Roger Ebert Hulu promise: ‘Bleach The Movie 3: Fade to Black’

In the summer of 2012, I promised Roger Ebert that  I would watch all the Japanese movies available on Hulu Plus. At the time I didn’t realize that most of them were Zatoichi films. As of 2 August 2014, there are 321 movies. Some of which I have seen. Most I have not. I’m going in numerical order because that’s what seems to be easiest on Hulu Plus with my Roku (bought at Roger’s urging).

First up is an adult (as in mature and not as in pornographic) anime called “Bleach The Movie 3: Fade to Black.”

This anime you can watch with the English-dubbed. I hate that, but sometimes you don’t have a choice. I watched both.

First, as always, I want to consider the title. The title is taken from English and on the original poster, written in English. This works because the standard Japanese education requires English language reading ability. I can’t help but think that the title refers to the hero’s hair color, but that isn’t the case.

The Bleach series (ブリーチ)is a Japanese serialized manga that has been published in “Weekly Shōnen Jump” since August 2001 and is popular enough to have produced an animated television series (produced by Studio Pierrot) from 2004 to 2012, two video animations, four animated feature films, ten rock musicals and, of course, video games.  This is a cultural phenomena.

As the English title indicates, this 2008 animation is the third movie after “Bleach: Memories of Nobody” (2006) and “Bleach: The DiamondDust Rebellion” (2007).  Our protagonist is Ichigo Kurosaki or in Japanese 黒崎一護(くろさき いちご). His last name means black promontory. His first name means first protection. At one point in the series, they use a pun because Ichigo is a homophone for the Japanese word for strawberry.

Ichigo has bright spikey orange hair and he has a samurai scowl although he is kind-hearted. Life isn’t fun in the world of Bleach.  For comic relief, there is a modsoul named Kon (コン)and is most often seen taking the form of a male lion plush doll. According to the Bleach Wiki, Kaizō Konpaku (改造魂魄) or modified souls are “artificial souls designed to enhance regular human physiology, making them capable of battling Hollows equally.”

The Hollows are “corrupt spirits with supernatural powers which devour the souls of both living and deceased humans.” They have not, according to the Bleach Wiki, crossed over to the Soul Society (here I imagine Motown playing in the background) after their death. They can cross over into the human world and the Soul Society and are considered the opposite of human beings.

Although still a student at Karakura High School, Ichigo has a paranormal occupation. He can see ghosts. One day he meets a young girl spirit named Rukia Kuchiki. Rukia is a member of the Soul Society and a Soul Reaper. As a Soul Reaper, she guides the good ghosts to the afterlife and protects humans from the Hollows.

In “Bleach: Fade to Black  君の名を呼ぶ (Kimi no na wo yobu, I Call Your Name), the tagline is “Goodbye Rukio.” 

Bleach presents us with a contrast of old Japan and new Japan. Ichigo is, at times, dressed in modern casual–loose fitting shorts and a t-shirt, and at other times dressed in a haori and hakama (but without that forehead shaving samurai hairdo).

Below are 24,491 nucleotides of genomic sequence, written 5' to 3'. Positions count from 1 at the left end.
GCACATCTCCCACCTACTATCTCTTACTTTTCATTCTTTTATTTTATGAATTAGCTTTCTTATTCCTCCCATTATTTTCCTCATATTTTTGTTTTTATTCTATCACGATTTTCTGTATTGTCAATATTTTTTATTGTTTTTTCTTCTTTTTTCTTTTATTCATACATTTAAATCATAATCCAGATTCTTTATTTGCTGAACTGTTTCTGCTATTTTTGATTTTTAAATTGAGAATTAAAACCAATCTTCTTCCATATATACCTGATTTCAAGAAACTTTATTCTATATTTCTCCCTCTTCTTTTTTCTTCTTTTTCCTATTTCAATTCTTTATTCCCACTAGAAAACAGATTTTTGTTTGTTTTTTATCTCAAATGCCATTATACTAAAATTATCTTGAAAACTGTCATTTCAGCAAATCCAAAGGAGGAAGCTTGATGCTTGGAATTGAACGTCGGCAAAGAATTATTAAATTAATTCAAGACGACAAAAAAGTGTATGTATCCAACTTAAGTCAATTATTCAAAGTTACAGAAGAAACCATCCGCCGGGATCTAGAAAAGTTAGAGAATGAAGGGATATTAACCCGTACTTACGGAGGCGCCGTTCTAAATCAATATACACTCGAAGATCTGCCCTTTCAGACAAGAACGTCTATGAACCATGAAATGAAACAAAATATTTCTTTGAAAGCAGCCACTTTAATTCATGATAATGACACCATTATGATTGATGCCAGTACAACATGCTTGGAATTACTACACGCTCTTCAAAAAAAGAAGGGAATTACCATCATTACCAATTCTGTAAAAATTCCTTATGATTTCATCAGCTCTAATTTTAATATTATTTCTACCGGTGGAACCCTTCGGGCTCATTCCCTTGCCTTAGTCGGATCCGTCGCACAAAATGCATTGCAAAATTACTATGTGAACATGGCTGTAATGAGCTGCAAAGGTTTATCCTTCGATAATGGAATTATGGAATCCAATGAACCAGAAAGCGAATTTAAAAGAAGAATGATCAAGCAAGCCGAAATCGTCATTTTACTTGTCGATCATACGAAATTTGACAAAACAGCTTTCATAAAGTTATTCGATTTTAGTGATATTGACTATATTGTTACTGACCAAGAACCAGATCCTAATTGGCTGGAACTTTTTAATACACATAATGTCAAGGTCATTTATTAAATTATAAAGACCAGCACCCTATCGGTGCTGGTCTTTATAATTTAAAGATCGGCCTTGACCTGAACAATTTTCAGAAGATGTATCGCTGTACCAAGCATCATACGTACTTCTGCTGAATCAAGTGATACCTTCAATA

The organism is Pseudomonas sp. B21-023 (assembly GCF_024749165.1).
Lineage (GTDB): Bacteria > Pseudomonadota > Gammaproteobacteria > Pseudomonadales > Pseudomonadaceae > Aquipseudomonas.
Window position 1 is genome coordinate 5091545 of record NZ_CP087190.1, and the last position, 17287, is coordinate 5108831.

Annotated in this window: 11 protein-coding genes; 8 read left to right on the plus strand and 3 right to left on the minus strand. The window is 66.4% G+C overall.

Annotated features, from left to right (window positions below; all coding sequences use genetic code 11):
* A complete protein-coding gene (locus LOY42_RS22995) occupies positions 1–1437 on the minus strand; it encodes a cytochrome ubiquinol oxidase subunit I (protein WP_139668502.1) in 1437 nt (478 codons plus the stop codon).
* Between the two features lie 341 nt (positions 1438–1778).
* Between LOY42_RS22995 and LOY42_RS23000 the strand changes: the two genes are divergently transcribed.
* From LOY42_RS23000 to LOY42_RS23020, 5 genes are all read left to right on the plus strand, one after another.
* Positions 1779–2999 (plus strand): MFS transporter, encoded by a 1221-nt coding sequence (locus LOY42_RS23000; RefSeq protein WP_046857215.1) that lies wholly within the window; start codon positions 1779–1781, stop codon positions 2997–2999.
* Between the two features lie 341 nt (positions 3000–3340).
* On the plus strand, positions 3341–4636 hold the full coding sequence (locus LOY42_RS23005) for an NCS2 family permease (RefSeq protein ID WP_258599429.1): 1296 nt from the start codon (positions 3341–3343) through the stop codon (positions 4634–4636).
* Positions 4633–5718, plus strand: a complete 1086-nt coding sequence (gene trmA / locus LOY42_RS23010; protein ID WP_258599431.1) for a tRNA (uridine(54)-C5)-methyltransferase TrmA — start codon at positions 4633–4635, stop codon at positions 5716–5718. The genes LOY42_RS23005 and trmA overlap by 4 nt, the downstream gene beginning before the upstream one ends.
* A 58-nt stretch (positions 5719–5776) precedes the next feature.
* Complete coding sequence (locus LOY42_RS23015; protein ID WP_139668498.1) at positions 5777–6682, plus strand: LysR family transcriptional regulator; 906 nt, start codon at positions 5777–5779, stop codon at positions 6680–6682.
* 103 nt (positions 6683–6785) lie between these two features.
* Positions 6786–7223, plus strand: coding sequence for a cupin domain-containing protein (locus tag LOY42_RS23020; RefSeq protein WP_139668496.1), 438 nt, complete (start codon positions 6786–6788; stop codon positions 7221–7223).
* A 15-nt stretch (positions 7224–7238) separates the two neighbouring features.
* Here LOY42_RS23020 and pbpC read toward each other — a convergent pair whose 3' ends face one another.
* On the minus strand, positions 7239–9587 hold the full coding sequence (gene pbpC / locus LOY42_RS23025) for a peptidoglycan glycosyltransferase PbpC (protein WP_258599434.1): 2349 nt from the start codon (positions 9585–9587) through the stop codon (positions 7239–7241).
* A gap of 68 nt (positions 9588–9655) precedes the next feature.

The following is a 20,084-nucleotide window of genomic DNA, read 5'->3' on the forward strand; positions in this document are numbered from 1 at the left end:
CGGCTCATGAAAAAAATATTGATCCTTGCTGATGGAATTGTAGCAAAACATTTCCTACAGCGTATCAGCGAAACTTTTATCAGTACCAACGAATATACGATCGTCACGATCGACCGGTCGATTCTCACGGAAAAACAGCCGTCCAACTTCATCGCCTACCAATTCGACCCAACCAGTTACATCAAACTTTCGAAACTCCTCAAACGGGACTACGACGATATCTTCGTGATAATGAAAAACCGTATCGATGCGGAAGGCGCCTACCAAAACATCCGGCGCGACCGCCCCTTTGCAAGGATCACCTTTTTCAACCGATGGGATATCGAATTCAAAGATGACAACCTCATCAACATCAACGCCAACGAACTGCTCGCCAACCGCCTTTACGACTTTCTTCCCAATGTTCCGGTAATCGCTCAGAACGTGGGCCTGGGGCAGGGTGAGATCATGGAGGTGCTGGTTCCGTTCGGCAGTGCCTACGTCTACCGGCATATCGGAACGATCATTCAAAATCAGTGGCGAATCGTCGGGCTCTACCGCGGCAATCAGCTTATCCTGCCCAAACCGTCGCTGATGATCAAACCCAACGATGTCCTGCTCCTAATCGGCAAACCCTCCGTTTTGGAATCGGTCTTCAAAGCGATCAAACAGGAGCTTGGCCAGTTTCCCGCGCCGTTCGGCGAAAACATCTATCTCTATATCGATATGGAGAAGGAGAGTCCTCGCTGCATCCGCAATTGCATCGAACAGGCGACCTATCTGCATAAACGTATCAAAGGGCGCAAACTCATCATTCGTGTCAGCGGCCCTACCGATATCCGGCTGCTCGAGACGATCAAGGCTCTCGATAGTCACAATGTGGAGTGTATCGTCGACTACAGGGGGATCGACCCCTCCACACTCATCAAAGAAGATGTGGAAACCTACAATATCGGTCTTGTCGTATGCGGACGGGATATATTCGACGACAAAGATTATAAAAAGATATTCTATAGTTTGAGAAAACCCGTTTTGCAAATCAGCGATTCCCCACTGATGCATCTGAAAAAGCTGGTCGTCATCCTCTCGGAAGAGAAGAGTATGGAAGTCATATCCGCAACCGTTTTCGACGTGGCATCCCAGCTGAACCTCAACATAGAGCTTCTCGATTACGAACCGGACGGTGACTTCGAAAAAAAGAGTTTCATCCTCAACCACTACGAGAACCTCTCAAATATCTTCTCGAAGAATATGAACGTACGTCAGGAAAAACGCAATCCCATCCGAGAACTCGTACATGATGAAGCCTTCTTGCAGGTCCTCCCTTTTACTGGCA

The old world is the Soul Society with a little steampunk. In his lab, Mayuri Kurotsuchi 涅マユリ (Kurotsuchi means black soil)  is confronted by a pair of sinister siblings. What makes them sinister is they have a scythe and they don’t use it to cut people down, but to cut off memories. Kurotsuchi causes an explosion that releases a white liquid that merges and separates into a river of serpents. The serpents cover the world of the Soul Society and freeze many of the Soul Reapers.

In the real world, Kon shows Ichigo a note, but Ichigo thinks it is gibberish at first. In a dream, Ichigo recalls Rukia and goes to Kisuke Urahara 浦原喜助 (Urahara means creek field and Kisuke means joyful aid/help), but Urahara can’t remember Rukia yet he has her listed as a customer. Ichigo and Kon then go to the Soul Society and they are attacked. No one seems to remember Ichigo.

Rukia is living with a sister and a brother, who tell her they used to be close friends, but she has forgotten them. From here Ichigo, Rukia and their friends and Soul Society colleagues fight to regain memories and defeat what they learn is a parasitic Hollow that was released during the explosion and cuts away memories with a scythe. Ichigo must decide whether to slay Rukia who becomes possessed by the monster, changing her into Dark Rukia.

“Bleach: Fade to Black” is worth watching in Japanese or English because it is an important part of Japanese pop culture. The anime mixes themes of Shinto spiritualism with Christianity and Carribean Santeria voodoo.


Leave a Reply

Please log in using one of these methods to post your comment: Logo

You are commenting using your account. Log Out /  Change )

Google photo

You are commenting using your Google account. Log Out /  Change )

Twitter picture

You are commenting using your Twitter account. Log Out /  Change )

Facebook photo

You are commenting using your Facebook account. Log Out /  Change )

Connecting to %s

This site uses Akismet to reduce spam. Learn how your comment data is processed.